Monday, December 22, 2008

World of Goo

I'm not a gamer, and I don't do game reviews. So this is more evangelism than anything else.

World of Goo was developed by independent game writers 2D Boy ("I love you 2D Boy!"), using lots of open source components brought together to make a delightful little game.


The story is really a backdrop to the gameplay, which consists of taking little goo balls and assembling goo-ey structures like towers and bridges that oscillate and undulate under the cumulative weight of the goo balls you attach onto them. Attach too many, and it will buckle. Attach too few, and you won't be able to make it to your target.

Every level has a start and an end point, and you're given a certain number of goo balls to assemble a structure to get there. You're supposed to have a few goo balls as surplus at the end of it, and the challenge is to have enough goo balls free, i.e. not used as part of the structure, to win the level. They get sucked up into a big vacuum machine and put away.

The story has something to do with the "Goo Corporation" and some corporate conspiracy. The goo balls are self-aware and extremely adorable, but not aware that they were designed by the Goo Corporation, are used in "industry", and that they are incredibly tasty.

The Technology

The core of this game is its physics engine, which was used from an open source software library. The goo-ey structures oscillate and undulate under the weight of the additional goo balls you attach onto them, and obey the laws of physics much how you would expect them to, (with sufficient suspension of disbelief). The engine seems to have integrated variables of mass, center of mass, moment of inertia, friction, and joint strength (something I never studied in high school enough to name), where structures that are too heavy buckle under the weight and become mere attachments instead of rigid support.

A host of other open technologies were used to assemble the game, and the core development team was extremely small. But they have done a superb job of integrating these technologies into a cohesive, wholesome product that is fun to use, play, and share.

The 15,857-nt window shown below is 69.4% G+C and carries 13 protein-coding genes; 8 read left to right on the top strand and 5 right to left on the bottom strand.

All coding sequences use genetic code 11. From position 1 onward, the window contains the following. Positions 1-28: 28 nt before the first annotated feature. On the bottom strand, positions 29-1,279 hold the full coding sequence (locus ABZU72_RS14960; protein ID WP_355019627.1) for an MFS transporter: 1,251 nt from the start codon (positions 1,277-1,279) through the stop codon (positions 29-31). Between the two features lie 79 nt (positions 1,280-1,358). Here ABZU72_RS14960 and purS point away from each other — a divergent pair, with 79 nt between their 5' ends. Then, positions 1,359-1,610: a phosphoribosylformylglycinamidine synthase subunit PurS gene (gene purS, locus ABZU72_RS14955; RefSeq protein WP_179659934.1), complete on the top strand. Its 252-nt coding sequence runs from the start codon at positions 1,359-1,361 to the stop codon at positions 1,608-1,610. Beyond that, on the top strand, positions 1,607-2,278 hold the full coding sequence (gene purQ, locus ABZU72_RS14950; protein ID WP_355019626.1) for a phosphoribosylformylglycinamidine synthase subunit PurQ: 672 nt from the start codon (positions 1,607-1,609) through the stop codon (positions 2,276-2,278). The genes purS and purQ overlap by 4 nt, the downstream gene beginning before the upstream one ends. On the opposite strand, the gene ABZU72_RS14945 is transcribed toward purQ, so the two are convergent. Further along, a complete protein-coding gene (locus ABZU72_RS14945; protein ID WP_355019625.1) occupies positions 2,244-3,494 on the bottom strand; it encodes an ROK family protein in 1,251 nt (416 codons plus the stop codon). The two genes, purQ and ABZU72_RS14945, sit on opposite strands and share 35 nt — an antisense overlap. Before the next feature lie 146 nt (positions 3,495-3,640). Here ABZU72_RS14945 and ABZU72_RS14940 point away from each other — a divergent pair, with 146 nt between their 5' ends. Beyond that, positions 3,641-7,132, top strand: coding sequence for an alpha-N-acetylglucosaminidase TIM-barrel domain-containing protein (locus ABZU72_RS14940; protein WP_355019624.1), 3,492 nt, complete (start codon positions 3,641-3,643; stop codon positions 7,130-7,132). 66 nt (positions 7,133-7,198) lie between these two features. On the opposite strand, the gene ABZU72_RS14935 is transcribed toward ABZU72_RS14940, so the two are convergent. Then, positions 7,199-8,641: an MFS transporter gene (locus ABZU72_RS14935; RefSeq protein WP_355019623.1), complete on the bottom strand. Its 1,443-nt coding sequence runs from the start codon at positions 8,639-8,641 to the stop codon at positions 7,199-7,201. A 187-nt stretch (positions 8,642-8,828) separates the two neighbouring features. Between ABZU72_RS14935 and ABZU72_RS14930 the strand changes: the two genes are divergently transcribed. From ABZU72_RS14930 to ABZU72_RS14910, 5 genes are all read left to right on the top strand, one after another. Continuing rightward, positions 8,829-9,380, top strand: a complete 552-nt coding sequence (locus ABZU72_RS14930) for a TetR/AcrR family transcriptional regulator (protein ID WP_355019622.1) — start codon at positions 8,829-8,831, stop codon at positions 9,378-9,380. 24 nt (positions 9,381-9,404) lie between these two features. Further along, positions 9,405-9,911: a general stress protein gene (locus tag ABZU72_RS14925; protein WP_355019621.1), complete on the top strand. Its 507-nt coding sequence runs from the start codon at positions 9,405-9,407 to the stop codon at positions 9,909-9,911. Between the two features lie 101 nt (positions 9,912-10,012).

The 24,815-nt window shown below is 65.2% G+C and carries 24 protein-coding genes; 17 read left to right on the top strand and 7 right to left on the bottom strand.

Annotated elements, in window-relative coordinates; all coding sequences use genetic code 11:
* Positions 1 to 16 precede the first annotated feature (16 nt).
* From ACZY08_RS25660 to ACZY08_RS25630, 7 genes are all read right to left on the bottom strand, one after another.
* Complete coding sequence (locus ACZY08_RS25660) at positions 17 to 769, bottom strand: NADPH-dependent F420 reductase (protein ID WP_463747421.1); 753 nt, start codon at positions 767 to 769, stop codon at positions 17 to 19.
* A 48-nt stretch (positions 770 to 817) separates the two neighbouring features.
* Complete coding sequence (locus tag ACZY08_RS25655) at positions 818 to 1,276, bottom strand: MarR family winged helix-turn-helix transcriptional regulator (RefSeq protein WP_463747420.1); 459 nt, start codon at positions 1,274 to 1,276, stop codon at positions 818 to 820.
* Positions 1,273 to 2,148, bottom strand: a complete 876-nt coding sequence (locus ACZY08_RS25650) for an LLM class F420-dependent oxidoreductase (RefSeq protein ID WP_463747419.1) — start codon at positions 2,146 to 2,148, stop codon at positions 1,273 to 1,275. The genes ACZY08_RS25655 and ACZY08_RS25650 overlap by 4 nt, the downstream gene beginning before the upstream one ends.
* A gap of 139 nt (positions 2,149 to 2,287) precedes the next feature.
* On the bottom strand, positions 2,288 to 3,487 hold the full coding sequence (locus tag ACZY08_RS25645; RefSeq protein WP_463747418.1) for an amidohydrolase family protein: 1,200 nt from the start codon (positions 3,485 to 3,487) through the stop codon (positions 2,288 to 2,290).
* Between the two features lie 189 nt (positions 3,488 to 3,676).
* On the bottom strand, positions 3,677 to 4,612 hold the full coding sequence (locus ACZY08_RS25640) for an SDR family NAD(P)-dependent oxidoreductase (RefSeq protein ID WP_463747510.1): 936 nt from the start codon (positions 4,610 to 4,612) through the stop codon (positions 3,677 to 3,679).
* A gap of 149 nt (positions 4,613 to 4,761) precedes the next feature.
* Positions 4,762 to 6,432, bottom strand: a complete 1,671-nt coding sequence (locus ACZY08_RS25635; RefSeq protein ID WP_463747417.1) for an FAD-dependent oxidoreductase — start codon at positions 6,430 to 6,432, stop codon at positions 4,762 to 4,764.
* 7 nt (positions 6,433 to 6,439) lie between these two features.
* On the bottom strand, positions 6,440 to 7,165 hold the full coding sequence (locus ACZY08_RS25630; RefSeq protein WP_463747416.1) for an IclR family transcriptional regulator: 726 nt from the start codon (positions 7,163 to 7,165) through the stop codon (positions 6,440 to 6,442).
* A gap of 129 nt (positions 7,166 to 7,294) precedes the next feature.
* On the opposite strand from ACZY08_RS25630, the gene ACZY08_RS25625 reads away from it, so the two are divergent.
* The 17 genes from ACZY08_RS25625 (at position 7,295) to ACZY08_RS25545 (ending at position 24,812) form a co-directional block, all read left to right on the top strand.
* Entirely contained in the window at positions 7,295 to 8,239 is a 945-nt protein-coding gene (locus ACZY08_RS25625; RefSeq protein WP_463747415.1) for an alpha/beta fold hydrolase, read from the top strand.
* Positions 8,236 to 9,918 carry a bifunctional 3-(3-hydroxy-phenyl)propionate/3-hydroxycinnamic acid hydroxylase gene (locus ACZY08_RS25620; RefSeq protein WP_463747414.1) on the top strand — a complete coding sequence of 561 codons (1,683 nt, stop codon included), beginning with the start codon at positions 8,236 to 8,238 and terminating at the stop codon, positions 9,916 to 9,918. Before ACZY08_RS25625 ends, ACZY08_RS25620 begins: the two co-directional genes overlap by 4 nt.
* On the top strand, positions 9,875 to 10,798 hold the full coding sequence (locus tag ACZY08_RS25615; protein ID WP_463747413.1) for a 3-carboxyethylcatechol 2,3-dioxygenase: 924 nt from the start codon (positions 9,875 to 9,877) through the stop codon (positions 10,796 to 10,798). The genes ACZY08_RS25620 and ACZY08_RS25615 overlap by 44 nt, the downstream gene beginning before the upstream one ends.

Re-playability and Value

The game is tremendously replayable. Once you've finished all the levels you can go back and play them and see how you could solve the levels differently, assembling the goo balls in weird ways to achieve your goal.

Also you can play the game under "OCD" rules. Obsessive-Compulsive Disorder sets a higher standard for you to finish the levels, with almost double the number of surplus goo balls you need at the end of the final structure to qualify as having finished it under "OCD" rules. You have to really maximize every goo ball you use, pushing the structure to its very limits and depending on environmental factors to maximize your use of goo balls. Some real "out-of-the-box" thinking goes into this!

You can also upload your scores and structures to the web, and share with others. And all the surplus goo balls you collect at the end of every level is accumulated in a very large, open level where you can build pretty much anything you like. A "carte blanche" for your goo-building needs. The highest point of your structure is represented by a small whiff of cloud with your name and country on it. It bobs up and down, and rises and falls as your structure goes higher and higher, and you can compare with others.

The only very minor downside I found to this game was the menu system, before the actual game starts. It seems a bit neglected and rushed, with the bulk of developer attention going into the gameplay mechanics, no doubt. This product was delayed by almost 6 months (their interview with X-Play had them naming a release date at around Jun. 2008, and it was only released in Dec. 2008). I'm not complaining, though, because the game works where it counts: in the game. This is just a nitpick.

I'd give this game 5 stars out of 5, if I had stars to give. It costs only 20 USD, making it very cheap for the hours of fun you'll have with it.

My Ideological Pitch

I encourage people to support independent game developers, people writing great code in their backyards, people with common sense and will power to use computers to make good, wholesome magic. In a world of re-hashed first-person shooters with gratuitous guts, gore and ample bosom for pimple-faced teenage males, this is a very welcome change. We should support a good product by buying it, especially if it's made by "the little guy." I voted with my dollar on this one, and you should too!


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I write essays in my spare time on things that are important to me. The ones that I feel are any good, or make any sense, I put them up here. :)